Gurlitt task force wraps up with ‘meager’ results

162 works suspected to be Nazi loot, but just five have been identified as definite plunder

by Catherine Hickley  |  18 January 2016
Gurlitt task force wraps up with ‘meager’ results
Taskforce director Ingeborg Berggreen-Merkel (left) hands the final report on the Gurlitt Collection to State Minister of Culture Monika Gruetters in Berlin, Germany, on 14 January 2016. Photo by: Jörg Carstensen/picture-alliance/dpa/AP Images
The German task force assigned to investigate the provenance of almost 1,500 works found in Cornelius Gurlitt’s Munich apartment and his Salzburg home said research conducted on 162 works in the collection indicates that they were looted by the Nazis, though just five of them have been definitively identified as stolen from Jewish families and recommended for restitution.

In its final report, published on 14 January, the task force led by Ingeborg Berggreen-Merkel said the provenance of only 13 works has so far been definitively established. Ronald Lauder, the president of the World Jewish Congress, called its progress “meagre and not satisfactory”. In addition to the five already identified as plunder, two further works were very likely to have been looted, while six had definitely not been stolen, the task force said.
Research on the Gurlitt trove will be taken up by the newly established Stiftung Deutsches Zentrum Kulturgutverluste (German Lost Art Foundation). Wrapping up its work after two years, the task force identified as a priority for future research the 162 works of art where the evidence suggests they were plundered. They include a Rembrandt print and drawings by Georges Seurat and Delacroix.
Lauder said he “expected Germany to do better, given that time is running out”. He criticised the management of the task force and said: “Waiting longer is not a credible option but a slap in the face of the claimants.”
The task force had already ruled out 507 works as looted because they were either by members of Gurlitt’s family, were gifts to Gurlitt family members from the artists, or were seized from German museums in Joseph Goebbels’ rampage against “degenerate art”. The researchers are so far still unable to determine whether the remainder were plundered from Jewish collectors.
Berggreen-Merkel was appointed in November 2013 to manage a task force to investigate the collection, which had been seized in 2012 in Gurlitt’s Munich apartment on suspicion of tax evasion. On his death in May 2014, Gurlitt bequeathed his entire collection to the Kunstmuseum in Bern. His cousin Uta Werner is challenging that bequest and a Munich court is expected to rule on whether his will is valid in the coming months.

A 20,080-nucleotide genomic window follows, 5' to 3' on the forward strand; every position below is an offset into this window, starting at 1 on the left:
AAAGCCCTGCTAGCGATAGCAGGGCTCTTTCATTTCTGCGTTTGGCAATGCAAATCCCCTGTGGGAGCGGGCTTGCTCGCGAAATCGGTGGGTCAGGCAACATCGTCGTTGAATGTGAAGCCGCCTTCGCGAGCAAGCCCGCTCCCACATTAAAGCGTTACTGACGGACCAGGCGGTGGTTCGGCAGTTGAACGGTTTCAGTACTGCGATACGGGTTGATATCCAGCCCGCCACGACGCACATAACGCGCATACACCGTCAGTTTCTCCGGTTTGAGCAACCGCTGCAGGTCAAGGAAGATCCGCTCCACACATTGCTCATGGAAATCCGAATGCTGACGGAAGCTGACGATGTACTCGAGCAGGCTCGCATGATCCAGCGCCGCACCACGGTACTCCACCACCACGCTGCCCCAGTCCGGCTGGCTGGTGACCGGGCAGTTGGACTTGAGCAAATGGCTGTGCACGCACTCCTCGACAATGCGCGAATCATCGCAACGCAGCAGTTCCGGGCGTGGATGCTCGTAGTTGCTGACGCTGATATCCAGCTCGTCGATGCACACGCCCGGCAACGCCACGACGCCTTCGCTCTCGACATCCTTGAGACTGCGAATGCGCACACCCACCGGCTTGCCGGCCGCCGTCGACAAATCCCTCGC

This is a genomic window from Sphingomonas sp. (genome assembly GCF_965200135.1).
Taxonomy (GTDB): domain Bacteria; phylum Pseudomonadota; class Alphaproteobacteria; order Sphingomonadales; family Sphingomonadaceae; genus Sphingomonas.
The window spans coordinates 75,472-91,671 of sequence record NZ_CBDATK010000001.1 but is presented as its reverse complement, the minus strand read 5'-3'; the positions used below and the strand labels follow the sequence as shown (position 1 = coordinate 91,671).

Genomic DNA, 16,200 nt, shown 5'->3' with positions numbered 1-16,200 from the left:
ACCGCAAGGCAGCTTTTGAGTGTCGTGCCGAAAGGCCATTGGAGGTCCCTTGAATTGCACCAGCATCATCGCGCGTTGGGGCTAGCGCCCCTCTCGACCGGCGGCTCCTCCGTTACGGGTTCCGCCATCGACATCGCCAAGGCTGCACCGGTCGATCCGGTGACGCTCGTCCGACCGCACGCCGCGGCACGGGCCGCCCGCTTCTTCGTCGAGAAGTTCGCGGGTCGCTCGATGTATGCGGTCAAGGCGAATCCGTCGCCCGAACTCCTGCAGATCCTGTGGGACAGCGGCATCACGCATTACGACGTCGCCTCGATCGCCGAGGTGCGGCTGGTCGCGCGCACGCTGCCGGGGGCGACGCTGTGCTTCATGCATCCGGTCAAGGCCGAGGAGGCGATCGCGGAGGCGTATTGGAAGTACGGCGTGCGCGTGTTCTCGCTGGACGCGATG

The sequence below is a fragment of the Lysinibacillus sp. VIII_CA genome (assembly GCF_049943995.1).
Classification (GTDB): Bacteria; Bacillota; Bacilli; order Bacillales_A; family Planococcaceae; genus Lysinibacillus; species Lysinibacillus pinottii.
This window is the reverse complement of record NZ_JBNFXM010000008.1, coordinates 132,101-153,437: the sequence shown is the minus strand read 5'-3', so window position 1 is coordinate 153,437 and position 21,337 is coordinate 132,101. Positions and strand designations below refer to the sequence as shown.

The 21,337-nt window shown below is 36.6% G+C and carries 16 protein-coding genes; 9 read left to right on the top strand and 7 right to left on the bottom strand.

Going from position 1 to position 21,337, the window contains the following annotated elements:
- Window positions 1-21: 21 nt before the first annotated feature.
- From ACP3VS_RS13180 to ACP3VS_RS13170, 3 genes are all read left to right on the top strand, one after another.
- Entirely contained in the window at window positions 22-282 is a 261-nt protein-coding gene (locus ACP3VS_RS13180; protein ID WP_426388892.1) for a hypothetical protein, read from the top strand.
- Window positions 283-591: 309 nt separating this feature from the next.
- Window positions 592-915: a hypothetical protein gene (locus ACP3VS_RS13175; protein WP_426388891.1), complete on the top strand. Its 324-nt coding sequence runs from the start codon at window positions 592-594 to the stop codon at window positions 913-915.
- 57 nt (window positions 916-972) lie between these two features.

Gurlitt’s collection was amassed by his father Hildebrand Gurlitt, an art dealer who worked for the Nazis and had access to the market in occupied France and the Netherlands thanks to his role as a buyer for Hitler’s planned Führermuseum in Linz, Austria.
The task force described Hildebrand Gurlitt’s dealings as “marked by discretion, secrecy and deception”. Much of the dealer’s documentation found in Cornelius Gurlitt’s estate has to be treated with scepticism because he often gave incorrect information about the source of his works to trick the authorities and circumvent rules on currency, exports and taxes, or to disguise the true sellers, the report said. The fact that his collection mainly encompasses works on paper makes establishing the provenance more complicated; unlike paintings, prints are not unique and therefore harder to trace.
Hildebrand Gurlitt may himself have been the victim of deception at least once, the task force found. A painting in the collection bearing Marc Chagall’s signature was declared a forgery by the Comité Marc Chagall in Paris last year.

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